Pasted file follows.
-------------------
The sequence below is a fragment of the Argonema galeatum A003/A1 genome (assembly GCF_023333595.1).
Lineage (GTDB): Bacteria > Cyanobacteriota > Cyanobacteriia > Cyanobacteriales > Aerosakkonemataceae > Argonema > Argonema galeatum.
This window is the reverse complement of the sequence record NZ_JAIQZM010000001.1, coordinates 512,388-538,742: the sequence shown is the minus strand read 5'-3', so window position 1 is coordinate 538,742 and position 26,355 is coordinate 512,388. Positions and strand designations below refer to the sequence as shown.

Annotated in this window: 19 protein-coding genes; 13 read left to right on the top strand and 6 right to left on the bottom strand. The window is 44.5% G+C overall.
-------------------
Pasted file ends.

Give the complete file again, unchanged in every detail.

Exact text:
The sequence below is a fragment of the Argonema galeatum A003/A1 genome (assembly GCF_023333595.1).
Lineage (GTDB): Bacteria > Cyanobacteriota > Cyanobacteriia > Cyanobacteriales > Aerosakkonemataceae > Argonema > Argonema galeatum.
This window is the reverse complement of the sequence record NZ_JAIQZM010000001.1, coordinates 512,388-538,742: the sequence shown is the minus strand read 5'-3', so window position 1 is coordinate 538,742 and position 26,355 is coordinate 512,388. Positions and strand designations below refer to the sequence as shown.

Annotated in this window: 19 protein-coding genes; 13 read left to right on the top strand and 6 right to left on the bottom strand. The window is 44.5% G+C overall.